How to Proceed When Nothing Is Working
Have you ever worked on something, be it a painting or any project, but nothing was working out? And how did you feel? Stuck? Frustrated? Disappointed?
I ran into one of this with this painting (a study of a Sargent) you see on the top. After drawing, I was going to finish the portrait in one session. This is called the alla prima method, where you work wet paint on wet paint.
But she just refused to cooperate. I had wiped off and repainted her face nearly a dozen times, over three consecutive days, but nothing was working!
What was going on? I wasn't feeling the best, thinking about all the time I had wasted when I should have a new painting by now. It was only 14"x10"!
How to get Unstuck?
Then, I decided to do something I advised some of my students to do in one of my courses: if you're ever stuck with a painting, especially if it's the color not working out, go old fashion and approach it the traditional way, the Old Masters' way, which requires patience and working wet on dry (or glazing).
I did that, and she was happy to finally come out.
Here is my process from start to finish. If you're an artist, I encourage you to try out this method. If you want to learn more, take a look at my video course dedicated to this method.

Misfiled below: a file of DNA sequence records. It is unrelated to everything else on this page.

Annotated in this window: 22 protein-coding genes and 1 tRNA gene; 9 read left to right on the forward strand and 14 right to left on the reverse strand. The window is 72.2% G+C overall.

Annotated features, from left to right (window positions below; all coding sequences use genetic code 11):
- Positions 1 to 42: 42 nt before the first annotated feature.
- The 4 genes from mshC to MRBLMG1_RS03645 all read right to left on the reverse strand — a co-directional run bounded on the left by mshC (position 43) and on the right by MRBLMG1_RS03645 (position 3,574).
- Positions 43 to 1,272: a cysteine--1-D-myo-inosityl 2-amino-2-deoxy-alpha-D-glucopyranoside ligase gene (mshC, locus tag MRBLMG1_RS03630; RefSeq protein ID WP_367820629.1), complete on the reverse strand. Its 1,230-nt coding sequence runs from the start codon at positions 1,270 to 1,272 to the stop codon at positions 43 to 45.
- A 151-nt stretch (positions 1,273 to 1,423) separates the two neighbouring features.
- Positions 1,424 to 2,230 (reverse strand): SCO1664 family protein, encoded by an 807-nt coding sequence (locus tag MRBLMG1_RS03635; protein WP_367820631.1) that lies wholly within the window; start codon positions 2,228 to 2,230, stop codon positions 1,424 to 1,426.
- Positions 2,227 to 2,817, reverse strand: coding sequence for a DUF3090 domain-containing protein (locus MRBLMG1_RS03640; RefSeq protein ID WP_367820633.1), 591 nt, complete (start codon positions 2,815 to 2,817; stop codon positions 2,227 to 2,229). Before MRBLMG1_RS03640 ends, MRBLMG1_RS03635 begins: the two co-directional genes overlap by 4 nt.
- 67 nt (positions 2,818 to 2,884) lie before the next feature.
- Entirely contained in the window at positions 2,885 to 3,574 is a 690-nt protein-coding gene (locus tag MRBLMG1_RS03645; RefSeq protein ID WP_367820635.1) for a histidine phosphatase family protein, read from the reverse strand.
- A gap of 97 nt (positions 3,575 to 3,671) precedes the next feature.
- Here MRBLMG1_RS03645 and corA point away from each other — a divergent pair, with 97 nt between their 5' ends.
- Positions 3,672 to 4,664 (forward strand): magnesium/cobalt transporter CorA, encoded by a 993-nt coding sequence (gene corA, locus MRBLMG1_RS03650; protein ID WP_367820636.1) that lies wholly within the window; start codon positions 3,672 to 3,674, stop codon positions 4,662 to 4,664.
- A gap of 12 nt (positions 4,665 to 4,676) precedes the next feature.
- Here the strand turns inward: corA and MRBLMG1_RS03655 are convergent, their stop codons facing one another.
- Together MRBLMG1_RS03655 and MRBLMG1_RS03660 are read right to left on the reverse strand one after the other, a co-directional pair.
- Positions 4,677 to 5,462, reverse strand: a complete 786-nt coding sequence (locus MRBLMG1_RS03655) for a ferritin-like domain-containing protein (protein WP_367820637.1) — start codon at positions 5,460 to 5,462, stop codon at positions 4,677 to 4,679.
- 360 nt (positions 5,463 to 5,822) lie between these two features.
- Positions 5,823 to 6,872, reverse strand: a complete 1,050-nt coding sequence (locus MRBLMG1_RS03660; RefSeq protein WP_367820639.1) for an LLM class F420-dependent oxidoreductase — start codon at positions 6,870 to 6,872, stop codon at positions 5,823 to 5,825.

If you're not a painter, this is still relevant to you. Can you approach the same project from a completely different angle? Can you even start differently? Or use a different method?
Make grids on the print-out of the painting and on your canvas. Make the drawing using the grid as reference for your accuracy.
Use Raw Umber, White, and Ivory Black to make a monochrome under-painting.
Once the monochrome under-painting is dry, use Raw Umber, White, and Paynes Gray to develop the "dead layer". This can give your painting a nice cool undertone.
I established the dog with the cool color, too, but forgot to take a photo.
Once the "dead layer" is dry, you are ready for color glazes. Use Cadmium Red Light, mixed with Gamsol and Linseed oil to make it semi-transparent, and glaze over her "belt".
For the dog, glaze with Gold Ochre.
Mix White, Cad Red Light, and Gold Ochre for skin. Keep shadow areas thin, light thicker, and try to have the cool undertone show through in the shadows and transition areas between light and dark.
Deepen some shadows with Transparent Oxide Red.
Got any questions?
Studying the masters like John Singer Sargent is always fun, and you always learn a lot.
I hope this short tutorial is helpful. If you have a question, feel free to leave it in the comment section below. If you want to dive deeper into this way of painting with glazes, and create realistic portraits, please check out my course by clicking this link.